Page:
significantly impaired the more than $168 million in goodwill
being carried on Vitamin Shoppe's retail segment; Vitamin
Shoppe improperly delayed in recognizing the impairment to
the retail segment's goodwill; Vitamin Shoppe's
financial statements were not prepared in conformity with
GAAP; the value of the retail segment's goodwill did not
increase by more than $45 million during the first quarter of
2017; and that defendants thus lacked a reasonable basis for
their positive statements about the success of Vitamin
Shoppe's reinvention plan and financial prospects. (CC
¶ 40). Defendants also allegedly did not have a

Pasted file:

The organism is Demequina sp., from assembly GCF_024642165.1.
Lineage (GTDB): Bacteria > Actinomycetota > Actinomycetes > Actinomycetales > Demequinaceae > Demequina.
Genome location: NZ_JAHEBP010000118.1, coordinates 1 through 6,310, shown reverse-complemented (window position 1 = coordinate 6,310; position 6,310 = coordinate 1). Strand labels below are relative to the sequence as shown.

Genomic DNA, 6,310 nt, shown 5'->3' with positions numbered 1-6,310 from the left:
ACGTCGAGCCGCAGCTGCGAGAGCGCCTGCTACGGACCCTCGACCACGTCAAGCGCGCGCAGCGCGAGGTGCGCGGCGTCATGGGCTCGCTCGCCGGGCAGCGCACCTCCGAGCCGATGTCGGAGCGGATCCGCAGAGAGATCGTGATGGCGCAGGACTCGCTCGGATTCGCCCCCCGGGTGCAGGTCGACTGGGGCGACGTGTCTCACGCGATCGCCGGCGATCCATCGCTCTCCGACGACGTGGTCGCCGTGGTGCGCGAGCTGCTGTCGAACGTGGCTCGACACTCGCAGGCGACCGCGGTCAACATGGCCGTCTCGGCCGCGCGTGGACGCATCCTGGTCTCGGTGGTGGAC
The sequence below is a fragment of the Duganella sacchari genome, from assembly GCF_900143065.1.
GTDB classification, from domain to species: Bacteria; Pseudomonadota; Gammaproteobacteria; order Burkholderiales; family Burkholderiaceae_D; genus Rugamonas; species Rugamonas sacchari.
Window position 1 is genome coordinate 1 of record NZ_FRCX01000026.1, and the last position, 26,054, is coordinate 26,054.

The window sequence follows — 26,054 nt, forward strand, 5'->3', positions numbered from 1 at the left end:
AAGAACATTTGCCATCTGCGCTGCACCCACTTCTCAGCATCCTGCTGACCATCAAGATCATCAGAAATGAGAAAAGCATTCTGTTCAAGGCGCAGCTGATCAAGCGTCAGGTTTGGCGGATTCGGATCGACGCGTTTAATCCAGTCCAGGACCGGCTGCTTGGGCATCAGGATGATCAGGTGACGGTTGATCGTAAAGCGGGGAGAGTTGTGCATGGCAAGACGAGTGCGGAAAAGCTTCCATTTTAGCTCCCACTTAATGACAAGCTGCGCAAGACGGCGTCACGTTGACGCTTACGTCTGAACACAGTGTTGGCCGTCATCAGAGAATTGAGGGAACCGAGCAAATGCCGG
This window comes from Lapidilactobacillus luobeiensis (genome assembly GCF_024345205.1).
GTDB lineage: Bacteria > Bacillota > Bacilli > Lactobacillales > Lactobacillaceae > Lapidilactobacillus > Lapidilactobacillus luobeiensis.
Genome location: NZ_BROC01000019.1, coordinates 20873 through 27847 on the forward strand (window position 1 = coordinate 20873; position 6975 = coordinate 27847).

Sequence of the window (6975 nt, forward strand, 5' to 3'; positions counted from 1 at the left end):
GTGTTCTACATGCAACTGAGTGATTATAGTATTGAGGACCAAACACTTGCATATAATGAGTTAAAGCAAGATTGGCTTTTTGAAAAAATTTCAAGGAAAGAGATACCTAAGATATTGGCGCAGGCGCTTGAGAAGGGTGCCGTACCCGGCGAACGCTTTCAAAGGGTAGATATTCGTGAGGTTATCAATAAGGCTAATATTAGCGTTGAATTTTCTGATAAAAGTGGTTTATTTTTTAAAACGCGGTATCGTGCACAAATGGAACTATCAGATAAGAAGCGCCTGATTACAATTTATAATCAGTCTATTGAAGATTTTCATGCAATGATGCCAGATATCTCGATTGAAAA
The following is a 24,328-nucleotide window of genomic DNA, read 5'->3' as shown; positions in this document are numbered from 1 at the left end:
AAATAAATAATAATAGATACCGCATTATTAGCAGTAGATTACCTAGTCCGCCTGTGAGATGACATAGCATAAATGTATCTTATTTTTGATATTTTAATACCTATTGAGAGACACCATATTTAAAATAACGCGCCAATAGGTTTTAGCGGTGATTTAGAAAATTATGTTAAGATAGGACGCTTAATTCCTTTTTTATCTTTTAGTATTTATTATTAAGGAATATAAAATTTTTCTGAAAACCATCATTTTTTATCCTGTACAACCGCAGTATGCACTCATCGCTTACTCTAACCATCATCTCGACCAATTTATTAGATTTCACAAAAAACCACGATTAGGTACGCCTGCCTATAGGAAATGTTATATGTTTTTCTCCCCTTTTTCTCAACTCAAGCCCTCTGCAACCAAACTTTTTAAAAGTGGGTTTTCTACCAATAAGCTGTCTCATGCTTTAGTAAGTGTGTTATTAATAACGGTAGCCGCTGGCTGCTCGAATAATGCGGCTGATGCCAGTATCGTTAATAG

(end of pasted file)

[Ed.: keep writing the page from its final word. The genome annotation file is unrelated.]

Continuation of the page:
reasonable basis to claim that Vitamin Shoppe would return to
profitability during fiscal year 2017. (CC¶4O).
allege that defendants acted with scienter. (CC ¶ 47).
Furthermore, plaintiffs claim that defendants are not
entitled to the protection of the statutory safe harbor for
"forward-looking statements." (CC ¶ 50). They
claim that defendants' actions perpetrated a fraud on the
market and that the plaintiffs should be joined in a class.
(CC ¶¶ 48, 51-56).
alleges violation of Section 10(b) of the Exchange Act and
Rule 10b-5 promulgated thereunder. (CC ¶¶ 57-61).
Count II alleges violation of Section 20(a) of the Exchange
Act. (CC ¶¶ 62-63). Plaintiffs seek compensatory
damages, including interest; reasonable costs and expenses
incurred in the action, including counsel fees and expert
fees; and any other appropriate relief.